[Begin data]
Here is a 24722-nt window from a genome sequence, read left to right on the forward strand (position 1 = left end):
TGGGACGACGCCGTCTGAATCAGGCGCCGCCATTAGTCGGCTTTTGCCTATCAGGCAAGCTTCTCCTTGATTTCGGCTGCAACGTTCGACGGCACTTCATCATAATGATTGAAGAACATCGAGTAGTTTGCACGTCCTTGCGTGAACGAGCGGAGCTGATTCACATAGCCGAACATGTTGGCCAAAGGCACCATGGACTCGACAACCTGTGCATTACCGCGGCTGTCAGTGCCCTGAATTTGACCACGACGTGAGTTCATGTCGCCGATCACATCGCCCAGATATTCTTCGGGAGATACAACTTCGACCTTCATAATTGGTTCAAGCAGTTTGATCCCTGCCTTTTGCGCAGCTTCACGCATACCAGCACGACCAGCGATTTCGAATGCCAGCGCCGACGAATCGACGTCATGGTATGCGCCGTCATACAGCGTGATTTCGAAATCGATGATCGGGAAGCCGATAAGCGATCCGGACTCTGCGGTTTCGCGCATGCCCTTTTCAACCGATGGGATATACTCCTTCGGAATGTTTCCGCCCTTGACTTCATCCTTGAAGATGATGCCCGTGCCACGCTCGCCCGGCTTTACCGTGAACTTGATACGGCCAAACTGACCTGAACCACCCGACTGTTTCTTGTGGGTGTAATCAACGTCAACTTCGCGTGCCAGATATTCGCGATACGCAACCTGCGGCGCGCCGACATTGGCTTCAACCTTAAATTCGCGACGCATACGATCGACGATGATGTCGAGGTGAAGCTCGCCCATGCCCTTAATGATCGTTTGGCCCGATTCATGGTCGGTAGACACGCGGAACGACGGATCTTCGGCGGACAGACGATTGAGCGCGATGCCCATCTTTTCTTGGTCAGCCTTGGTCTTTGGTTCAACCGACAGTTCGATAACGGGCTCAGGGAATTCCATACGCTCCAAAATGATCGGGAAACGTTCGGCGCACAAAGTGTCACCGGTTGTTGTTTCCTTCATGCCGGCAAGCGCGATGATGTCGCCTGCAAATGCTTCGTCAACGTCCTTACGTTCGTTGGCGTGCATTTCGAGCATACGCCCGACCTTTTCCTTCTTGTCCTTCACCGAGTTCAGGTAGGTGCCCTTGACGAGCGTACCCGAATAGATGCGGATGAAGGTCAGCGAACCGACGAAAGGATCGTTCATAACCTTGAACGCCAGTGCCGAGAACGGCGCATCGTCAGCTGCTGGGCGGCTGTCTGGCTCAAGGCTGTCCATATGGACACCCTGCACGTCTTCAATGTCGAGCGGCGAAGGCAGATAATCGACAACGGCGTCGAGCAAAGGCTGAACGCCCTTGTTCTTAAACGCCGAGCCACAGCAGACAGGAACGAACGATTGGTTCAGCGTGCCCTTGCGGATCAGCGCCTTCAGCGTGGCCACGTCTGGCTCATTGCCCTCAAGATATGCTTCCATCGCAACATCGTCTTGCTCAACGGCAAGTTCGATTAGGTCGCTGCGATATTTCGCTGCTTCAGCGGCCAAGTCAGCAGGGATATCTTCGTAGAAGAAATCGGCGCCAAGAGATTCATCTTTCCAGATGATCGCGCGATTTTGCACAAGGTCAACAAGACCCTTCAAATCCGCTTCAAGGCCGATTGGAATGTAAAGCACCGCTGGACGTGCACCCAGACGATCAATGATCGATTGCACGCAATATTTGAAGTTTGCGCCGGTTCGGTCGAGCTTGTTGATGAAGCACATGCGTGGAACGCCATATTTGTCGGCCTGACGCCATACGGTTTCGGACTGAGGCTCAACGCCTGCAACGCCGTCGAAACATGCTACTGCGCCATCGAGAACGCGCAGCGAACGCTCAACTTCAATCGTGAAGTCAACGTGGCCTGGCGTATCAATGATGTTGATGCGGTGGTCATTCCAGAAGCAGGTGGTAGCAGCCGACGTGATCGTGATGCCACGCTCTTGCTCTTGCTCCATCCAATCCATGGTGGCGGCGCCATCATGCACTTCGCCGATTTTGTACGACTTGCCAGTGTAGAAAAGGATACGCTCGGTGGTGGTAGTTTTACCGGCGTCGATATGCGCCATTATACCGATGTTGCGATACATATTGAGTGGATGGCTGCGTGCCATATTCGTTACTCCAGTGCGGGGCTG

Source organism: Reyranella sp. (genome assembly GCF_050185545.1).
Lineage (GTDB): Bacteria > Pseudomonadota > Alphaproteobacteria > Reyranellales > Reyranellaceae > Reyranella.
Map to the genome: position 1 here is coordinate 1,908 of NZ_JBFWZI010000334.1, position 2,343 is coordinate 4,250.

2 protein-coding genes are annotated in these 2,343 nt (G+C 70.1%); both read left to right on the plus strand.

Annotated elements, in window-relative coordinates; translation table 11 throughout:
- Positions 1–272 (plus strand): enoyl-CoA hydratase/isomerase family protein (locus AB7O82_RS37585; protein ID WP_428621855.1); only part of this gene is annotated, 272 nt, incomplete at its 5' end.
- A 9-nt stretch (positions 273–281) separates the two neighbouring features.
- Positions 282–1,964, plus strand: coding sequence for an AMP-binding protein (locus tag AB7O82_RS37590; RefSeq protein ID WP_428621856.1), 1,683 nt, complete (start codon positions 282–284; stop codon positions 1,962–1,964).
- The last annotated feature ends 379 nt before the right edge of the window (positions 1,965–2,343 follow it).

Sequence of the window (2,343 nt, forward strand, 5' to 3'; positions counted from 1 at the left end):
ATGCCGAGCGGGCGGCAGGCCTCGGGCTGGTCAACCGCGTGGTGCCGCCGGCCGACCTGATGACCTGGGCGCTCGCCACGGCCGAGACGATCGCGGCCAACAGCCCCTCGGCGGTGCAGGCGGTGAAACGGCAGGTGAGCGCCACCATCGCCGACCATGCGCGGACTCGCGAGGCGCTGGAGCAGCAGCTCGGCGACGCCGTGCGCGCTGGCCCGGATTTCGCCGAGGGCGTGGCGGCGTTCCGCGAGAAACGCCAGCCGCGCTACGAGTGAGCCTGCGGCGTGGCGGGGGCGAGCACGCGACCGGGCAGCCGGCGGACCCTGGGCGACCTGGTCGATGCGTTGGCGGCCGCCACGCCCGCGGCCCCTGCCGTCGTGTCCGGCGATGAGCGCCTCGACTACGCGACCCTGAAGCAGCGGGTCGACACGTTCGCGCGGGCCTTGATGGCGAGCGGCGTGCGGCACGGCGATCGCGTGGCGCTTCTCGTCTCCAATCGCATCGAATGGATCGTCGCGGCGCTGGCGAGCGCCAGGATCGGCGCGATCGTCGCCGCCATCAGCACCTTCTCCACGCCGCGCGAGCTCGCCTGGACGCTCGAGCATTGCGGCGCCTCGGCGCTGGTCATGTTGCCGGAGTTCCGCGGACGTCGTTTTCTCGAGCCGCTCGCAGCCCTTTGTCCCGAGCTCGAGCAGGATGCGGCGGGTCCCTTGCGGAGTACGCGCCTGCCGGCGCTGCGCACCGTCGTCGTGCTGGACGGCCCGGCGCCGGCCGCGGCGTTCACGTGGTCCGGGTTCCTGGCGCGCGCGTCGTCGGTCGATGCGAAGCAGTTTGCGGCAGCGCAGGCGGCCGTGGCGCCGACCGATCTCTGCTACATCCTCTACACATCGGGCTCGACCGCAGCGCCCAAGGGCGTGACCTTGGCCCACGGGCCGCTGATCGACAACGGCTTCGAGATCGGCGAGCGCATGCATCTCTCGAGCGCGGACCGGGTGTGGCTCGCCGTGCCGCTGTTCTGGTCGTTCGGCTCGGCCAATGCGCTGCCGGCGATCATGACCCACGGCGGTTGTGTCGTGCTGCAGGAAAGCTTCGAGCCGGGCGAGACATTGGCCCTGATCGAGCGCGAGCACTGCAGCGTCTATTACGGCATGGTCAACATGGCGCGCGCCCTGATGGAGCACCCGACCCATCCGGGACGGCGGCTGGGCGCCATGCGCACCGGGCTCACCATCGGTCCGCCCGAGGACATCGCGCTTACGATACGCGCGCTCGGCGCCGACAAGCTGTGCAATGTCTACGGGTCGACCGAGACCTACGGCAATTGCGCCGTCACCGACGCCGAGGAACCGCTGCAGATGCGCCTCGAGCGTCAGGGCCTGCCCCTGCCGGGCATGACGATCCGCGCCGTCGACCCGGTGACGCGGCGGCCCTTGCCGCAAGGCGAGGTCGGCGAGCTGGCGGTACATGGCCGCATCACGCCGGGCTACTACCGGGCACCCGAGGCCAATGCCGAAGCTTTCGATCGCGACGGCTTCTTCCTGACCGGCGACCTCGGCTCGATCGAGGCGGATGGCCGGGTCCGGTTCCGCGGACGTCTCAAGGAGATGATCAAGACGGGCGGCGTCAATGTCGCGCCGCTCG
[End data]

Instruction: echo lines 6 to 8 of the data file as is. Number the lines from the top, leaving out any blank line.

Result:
2 protein-coding genes are annotated in these 2,343 nt (G+C 70.1%); both read left to right on the plus strand.

Annotated elements, in window-relative coordinates; translation table 11 throughout:
- Positions 1–272 (plus strand): enoyl-CoA hydratase/isomerase family protein (locus AB7O82_RS37585; protein ID WP_428621855.1); only part of this gene is annotated, 272 nt, incomplete at its 5' end.